But the 1950s and 1960s were the dawning of the Age of Television. Television news reports brought events of the day into American living-rooms with a far greater sense of immediacy than print news reports did. Of course, at an earlier time, President Franklin D. Roosevelt (1882-1945) had communicated with Americans in their living-rooms through his radio broadcasts known as fireside chats. But the television news reports brought into American living-rooms included not only of the Cuban missile crisis and of black civil rights protests and demonstrations, but also eventually of the tragic assassinations of JFK, MLK, and RFK.
Now, when MLK was jailed on trumped-up charges in 1960, candidate Nixon maintained silence, but JFK and RFK and others involved in the Kennedy campaign intervened quietly in MLK's behalf, thereby winning the endorsement of MLK's father, known as Daddy King, for JFK. No doubt black voters across the country turned out for JFK in the election, thereby giving him a decisive electoral victory: 303 for Kennedy, 219 for Nixon (page 101).
Because blacks remembered President Abraham Lincoln (born on Feb. 12, 1809; assassinated on Apr. 15, 1865) as the Great Emancipator, some blacks had tended to vote Republican. Thus the 1960 presidential election marked a historic realignment of certain black voters. President Lincoln issued his famous Emancipation Proclamation on January 1, 1863. Dr. King repeatedly urged President Kennedy to issue a Second Emancipation Proclamation to advance black civil rights (pages 202, 266 and 309).
Now, as pastor of the Dexter Avenue Baptist Church in Montgomery, Alabama, young Dr. King helped organize the black boycott of the segregated busses in 1955 and 1956 that had been sparked by Rosa Parks' refusal to give up her seat to a white passenger (page 42). Ultimately the boycott was successful. MLK published his 1957 book Stride Toward Freedom about the boycott. Then he devoted an enormous amount of time and effort preaching and lecturing around the country about non-violent demonstrations. Even though Levingston is aware of MLK's speaking engagements, he skips over them in favor of discussing more dramatic actions of the Freedom Rides organized by certain other black leaders.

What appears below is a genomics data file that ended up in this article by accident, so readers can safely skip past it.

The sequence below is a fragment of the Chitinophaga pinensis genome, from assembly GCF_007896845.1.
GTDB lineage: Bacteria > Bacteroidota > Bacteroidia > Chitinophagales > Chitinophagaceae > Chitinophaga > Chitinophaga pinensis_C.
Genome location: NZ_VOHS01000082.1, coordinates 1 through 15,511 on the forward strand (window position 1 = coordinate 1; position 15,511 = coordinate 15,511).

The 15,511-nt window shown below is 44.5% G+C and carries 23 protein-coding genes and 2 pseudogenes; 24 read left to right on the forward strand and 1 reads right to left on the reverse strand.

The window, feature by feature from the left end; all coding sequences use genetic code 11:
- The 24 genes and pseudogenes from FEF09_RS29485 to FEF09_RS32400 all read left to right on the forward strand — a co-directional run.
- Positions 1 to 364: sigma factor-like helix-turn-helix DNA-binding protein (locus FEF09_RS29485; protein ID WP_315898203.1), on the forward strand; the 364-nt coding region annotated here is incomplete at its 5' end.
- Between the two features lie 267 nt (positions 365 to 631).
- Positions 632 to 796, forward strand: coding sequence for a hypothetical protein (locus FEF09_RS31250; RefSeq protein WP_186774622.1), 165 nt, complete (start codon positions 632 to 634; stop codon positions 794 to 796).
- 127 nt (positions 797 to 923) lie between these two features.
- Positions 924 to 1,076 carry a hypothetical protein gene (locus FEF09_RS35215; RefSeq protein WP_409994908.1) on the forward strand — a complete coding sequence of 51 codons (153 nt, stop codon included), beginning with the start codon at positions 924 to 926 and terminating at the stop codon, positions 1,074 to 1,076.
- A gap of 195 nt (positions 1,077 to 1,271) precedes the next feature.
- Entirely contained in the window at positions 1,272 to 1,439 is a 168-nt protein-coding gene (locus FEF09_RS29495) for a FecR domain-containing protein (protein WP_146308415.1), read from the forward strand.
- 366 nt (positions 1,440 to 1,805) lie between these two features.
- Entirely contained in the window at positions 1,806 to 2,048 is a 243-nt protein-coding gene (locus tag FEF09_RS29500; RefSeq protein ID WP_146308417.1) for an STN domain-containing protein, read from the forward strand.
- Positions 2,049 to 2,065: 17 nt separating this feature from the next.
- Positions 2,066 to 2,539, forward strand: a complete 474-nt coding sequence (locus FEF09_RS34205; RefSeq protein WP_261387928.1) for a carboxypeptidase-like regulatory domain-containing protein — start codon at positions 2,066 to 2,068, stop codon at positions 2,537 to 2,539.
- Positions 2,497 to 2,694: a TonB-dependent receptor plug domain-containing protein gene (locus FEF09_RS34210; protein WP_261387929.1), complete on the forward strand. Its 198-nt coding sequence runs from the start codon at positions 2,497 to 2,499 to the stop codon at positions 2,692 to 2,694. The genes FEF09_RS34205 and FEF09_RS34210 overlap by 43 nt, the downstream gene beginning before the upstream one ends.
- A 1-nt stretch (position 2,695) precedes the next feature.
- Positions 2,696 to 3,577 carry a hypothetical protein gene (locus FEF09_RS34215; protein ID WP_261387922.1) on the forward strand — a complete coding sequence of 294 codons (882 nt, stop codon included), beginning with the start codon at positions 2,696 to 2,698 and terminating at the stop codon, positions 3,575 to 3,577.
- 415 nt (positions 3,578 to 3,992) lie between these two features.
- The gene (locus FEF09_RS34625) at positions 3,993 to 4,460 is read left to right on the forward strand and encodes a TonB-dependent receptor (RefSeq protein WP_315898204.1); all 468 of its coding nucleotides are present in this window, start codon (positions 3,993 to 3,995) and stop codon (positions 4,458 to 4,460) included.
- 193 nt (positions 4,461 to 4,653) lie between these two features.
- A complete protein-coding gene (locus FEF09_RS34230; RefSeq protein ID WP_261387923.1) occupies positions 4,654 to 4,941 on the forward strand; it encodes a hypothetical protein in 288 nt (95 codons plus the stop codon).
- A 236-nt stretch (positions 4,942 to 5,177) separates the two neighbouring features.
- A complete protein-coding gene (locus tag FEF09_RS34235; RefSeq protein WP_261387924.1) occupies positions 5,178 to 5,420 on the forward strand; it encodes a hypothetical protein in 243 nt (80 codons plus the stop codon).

But MLK returned to active duty in Albany, Georgia (pages 229-256). Then he moved on to Birmingham, Alabama, from which he wrote his famous 1963 Letter from Birmingham Jail (pages 301-392).
Arguably President Kennedy was better prepared to deal with international and economic crises than he was to deal with white segregationists and black civil rights demonstrators. In the civil rights crisis, was he going to live up to Eleanor Roosevelt's characterization of him as all profile and no courage? Or would he somehow manage to muster a measure of political and moral courage to help advance black civil rights? In the end, after the June 3, 1963, federal showdown with Governor George Wallace (1919-1998) over the integration of the University of Alabama, President Kennedy did at long last somehow summoned enough political and moral courage to publicly help advance black civil rights on national television (pages 393-408). But was it too little, too late? Arguably, it was, but better late than never, eh?
On August 28, 1963, at the massive civil rights March on Washington, twenty-three-year-old student activist John Lewis (born in 1940) claimed that President Kennedy's proposed civil rights legislation was "'too little and too late'" (quoted on page 422). Incidentally, Levingston refers to now Congressman Lewis of Georgia repeatedly throughout the book (pages x, 150, 153-154, 157, 159, 164, 165, 171, 173, 175, 182, 188, 345, 403, 406, 411, 421, 424, and 426-427). But Levingston does not refer at all to the Reverend Jesse Jackson (born in 1941).